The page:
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Every three levels, a boss rears its head. There are no blocks on these levels, so the bosses are the focus. Clowns, dogs and others get the boss treatment, and this is where Psikyo’s shoot ’em-up experience really comes to the fore. They have multiple phases, clear weak spots, and they toss balls at you to reflect for massive damage. The boss levels are fab, and they still carry the brick-breaking joy of getting your ball stuck in the top of the screen, as you watch the health bar get eaten up with every bounce on their noggin. 

But the real crossover joy comes from the power-ups. These are tumbled down sporadically by a witch character, and you’re more likely to get them if you lose a life. They range from true multiballs, all the way to converting your ship into a spaceship, firing lasers at the blocks; speed-downs to give you more time; and a Hyper power-up that lets your ball break through blocks like they were knives through butter. They are always transformative, and they can make short work of a level that would otherwise have given you a hard time. 

Which is a neat segue to the last of the borrowed elements from shoot ’em-ups: auto-aim. We never quite got the sense that the ball was being bounced off our paddle in the same way it did in Arkanoid or other brick-breakers. Physics often seemed to take a step back, allowing the game to nudge the ball towards the last brick. It’s the greatest Achilles’ heel of the genre: hitting the last brick is a recipe for incredible frustration, and few brick-breakers find a solution for it.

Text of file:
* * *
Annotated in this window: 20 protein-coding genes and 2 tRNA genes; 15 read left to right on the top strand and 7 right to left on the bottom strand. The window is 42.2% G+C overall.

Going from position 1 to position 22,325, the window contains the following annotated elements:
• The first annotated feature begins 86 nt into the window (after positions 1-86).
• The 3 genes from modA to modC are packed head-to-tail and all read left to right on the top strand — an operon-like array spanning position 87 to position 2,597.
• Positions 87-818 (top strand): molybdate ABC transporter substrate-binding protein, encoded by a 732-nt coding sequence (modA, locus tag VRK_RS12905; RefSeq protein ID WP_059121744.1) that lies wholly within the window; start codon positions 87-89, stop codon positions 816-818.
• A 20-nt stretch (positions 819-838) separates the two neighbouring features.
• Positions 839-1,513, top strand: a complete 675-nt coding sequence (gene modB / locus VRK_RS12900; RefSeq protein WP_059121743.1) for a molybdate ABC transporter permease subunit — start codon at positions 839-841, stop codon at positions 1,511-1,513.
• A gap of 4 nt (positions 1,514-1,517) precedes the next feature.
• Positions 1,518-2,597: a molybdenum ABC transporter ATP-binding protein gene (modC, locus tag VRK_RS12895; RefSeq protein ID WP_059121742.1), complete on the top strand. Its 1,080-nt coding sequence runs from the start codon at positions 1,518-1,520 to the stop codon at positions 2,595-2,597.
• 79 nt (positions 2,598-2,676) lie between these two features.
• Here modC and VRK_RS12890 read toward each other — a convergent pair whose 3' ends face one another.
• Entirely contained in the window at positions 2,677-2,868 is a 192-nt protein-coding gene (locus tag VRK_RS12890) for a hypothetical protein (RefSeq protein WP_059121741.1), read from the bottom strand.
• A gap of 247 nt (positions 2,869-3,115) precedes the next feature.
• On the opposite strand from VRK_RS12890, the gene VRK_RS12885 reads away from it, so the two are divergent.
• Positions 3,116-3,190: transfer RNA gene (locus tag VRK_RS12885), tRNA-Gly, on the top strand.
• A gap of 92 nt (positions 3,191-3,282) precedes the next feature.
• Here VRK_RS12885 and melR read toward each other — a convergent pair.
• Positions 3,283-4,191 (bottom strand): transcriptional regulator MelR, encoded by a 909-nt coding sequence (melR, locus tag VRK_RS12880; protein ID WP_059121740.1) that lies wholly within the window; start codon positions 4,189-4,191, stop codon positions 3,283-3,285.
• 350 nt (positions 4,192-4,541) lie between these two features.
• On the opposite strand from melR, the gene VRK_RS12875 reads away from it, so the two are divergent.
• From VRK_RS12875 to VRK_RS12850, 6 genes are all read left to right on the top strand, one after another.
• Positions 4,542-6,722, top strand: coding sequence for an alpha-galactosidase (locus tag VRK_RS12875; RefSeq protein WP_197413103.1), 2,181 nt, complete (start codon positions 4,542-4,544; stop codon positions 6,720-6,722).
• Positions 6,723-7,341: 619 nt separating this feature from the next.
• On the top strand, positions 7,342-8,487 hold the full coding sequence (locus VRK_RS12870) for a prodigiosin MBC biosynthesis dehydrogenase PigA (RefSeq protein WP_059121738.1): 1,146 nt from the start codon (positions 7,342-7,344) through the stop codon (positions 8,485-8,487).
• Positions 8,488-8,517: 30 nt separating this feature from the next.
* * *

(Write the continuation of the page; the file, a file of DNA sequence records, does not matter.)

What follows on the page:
With power-ups and a helpful auto-aim, the issue is reduced, if not completely removed. When you have switches, pinball bumpers and moving walls obscuring the bricks, there’s an increased chance that a brick will hide in a nook and be a pain to clear. But the various helping hands lessen the problem. 

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If you’re on Score Attack mode, though, when time is of the essence, and you can’t just let a life deplete so that you can replenish the timer, then it still stings. GUNBARICH has answers, but not fool proof ones, for easing the frustration of the final brick. 

While we’re at it, did there have to be a timer? There are enough ways to fail already, without the timer ticking down and stealing a life from us. Considering your fate isn’t always completely in your hands – the last brick can feel like it’s got luck-armour – the timer can feel like a kick in the nuts. And is there a reason why there are so few levels in GUNBARICH? It makes sense in shoot ’em-up land, where the levels and bosses are hard to construct, but you get the sense that a GUNBARICH level is comparatively easy to make. 

But for all our whining, GUNBARICH is a success. It’s a blemish-free port of a game that spliced brick-breakers with shoot ’em-ups, and got away with it. It solves a lot of Arkanoid’s issues by stealing from vertical shooters, and speeds everything up while it’s at it. If you’ve ever felt that brick-breakers were missing something, that they never quite amounted to fun, then GUNBARICH may be the game to – finally – showcase their potential. 

The best brick-breaker on the Xbox? It’s not a high bar to clear, but GUNBARICH does it with style.

You can buy GUNBARICH from the Xbox Store